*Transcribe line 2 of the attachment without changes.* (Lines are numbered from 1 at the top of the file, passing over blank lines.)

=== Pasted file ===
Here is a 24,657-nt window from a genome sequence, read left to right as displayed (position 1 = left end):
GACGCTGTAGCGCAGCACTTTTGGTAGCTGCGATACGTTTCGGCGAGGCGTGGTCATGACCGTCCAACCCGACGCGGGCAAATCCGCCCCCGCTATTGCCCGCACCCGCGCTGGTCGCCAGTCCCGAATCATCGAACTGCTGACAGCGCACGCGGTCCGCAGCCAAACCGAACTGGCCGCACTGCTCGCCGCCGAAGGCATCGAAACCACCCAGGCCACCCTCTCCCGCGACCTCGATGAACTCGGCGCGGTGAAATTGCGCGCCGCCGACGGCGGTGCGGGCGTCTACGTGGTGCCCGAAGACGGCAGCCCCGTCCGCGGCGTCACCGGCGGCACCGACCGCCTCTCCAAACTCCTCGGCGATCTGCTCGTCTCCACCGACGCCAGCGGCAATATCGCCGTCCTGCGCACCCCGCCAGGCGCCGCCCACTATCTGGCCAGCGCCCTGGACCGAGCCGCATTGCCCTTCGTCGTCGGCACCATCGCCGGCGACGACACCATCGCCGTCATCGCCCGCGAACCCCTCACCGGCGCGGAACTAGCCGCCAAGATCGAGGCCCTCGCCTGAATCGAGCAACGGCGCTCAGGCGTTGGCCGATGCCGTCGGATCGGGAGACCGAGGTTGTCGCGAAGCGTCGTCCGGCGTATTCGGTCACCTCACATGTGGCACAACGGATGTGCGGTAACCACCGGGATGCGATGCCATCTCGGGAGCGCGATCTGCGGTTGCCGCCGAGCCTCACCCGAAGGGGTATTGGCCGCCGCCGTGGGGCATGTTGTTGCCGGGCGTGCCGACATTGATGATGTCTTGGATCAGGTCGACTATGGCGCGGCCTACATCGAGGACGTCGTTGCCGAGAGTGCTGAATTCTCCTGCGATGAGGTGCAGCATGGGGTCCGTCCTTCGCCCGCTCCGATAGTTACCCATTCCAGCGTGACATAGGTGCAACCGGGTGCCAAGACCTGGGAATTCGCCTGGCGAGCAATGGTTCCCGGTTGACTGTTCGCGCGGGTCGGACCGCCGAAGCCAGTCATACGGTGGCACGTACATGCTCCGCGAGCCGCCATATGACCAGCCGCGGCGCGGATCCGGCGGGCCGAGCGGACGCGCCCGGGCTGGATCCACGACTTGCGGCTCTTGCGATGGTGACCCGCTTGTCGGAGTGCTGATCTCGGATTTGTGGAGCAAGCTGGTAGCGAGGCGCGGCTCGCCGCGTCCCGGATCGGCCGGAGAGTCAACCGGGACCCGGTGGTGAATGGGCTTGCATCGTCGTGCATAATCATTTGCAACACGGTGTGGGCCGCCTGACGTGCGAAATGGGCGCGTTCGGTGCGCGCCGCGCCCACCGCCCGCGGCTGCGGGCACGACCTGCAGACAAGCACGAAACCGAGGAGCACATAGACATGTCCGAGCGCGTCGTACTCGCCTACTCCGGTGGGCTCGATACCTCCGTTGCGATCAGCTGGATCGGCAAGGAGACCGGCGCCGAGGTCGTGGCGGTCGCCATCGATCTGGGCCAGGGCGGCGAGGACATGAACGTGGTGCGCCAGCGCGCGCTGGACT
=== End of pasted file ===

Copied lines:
GACGCTGTAGCGCAGCACTTTTGGTAGCTGCGATACGTTTCGGCGAGGCGTGGTCATGACCGTCCAACCCGACGCGGGCAAATCCGCCCCCGCTATTGCCCGCACCCGCGCTGGTCGCCAGTCCCGAATCATCGAACTGCTGACAGCGCACGCGGTCCGCAGCCAAACCGAACTGGCCGCACTGCTCGCCGCCGAAGGCATCGAAACCACCCAGGCCACCCTCTCCCGCGACCTCGATGAACTCGGCGCGGTGAAATTGCGCGCCGCCGACGGCGGTGCGGGCGTCTACGTGGTGCCCGAAGACGGCAGCCCCGTCCGCGGCGTCACCGGCGGCACCGACCGCCTCTCCAAACTCCTCGGCGATCTGCTCGTCTCCACCGACGCCAGCGGCAATATCGCCGTCCTGCGCACCCCGCCAGGCGCCGCCCACTATCTGGCCAGCGCCCTGGACCGAGCCGCATTGCCCTTCGTCGTCGGCACCATCGCCGGCGACGACACCATCGCCGTCATCGCCCGCGAACCCCTCACCGGCGCGGAACTAGCCGCCAAGATCGAGGCCCTCGCCTGAATCGAGCAACGGCGCTCAGGCGTTGGCCGATGCCGTCGGATCGGGAGACCGAGGTTGTCGCGAAGCGTCGTCCGGCGTATTCGGTCACCTCACATGTGGCACAACGGATGTGCGGTAACCACCGGGATGCGATGCCATCTCGGGAGCGCGATCTGCGGTTGCCGCCGAGCCTCACCCGAAGGGGTATTGGCCGCCGCCGTGGGGCATGTTGTTGCCGGGCGTGCCGACATTGATGATGTCTTGGATCAGGTCGACTATGGCGCGGCCTACATCGAGGACGTCGTTGCCGAGAGTGCTGAATTCTCCTGCGATGAGGTGCAGCATGGGGTCCGTCCTTCGCCCGCTCCGATAGTTACCCATTCCAGCGTGACATAGGTGCAACCGGGTGCCAAGACCTGGGAATTCGCCTGGCGAGCAATGGTTCCCGGTTGACTGTTCGCGCGGGTCGGACCGCCGAAGCCAGTCATACGGTGGCACGTACATGCTCCGCGAGCCGCCATATGACCAGCCGCGGCGCGGATCCGGCGGGCCGAGCGGACGCGCCCGGGCTGGATCCACGACTTGCGGCTCTTGCGATGGTGACCCGCTTGTCGGAGTGCTGATCTCGGATTTGTGGAGCAAGCTGGTAGCGAGGCGCGGCTCGCCGCGTCCCGGATCGGCCGGAGAGTCAACCGGGACCCGGTGGTGAATGGGCTTGCATCGTCGTGCATAATCATTTGCAACACGGTGTGGGCCGCCTGACGTGCGAAATGGGCGCGTTCGGTGCGCGCCGCGCCCACCGCCCGCGGCTGCGGGCACGACCTGCAGACAAGCACGAAACCGAGGAGCACATAGACATGTCCGAGCGCGTCGTACTCGCCTACTCCGGTGGGCTCGATACCTCCGTTGCGATCAGCTGGATCGGCAAGGAGACCGGCGCCGAGGTCGTGGCGGTCGCCATCGATCTGGGCCAGGGCGGCGAGGACATGAACGTGGTGCGCCAGCGCGCGCTGGACT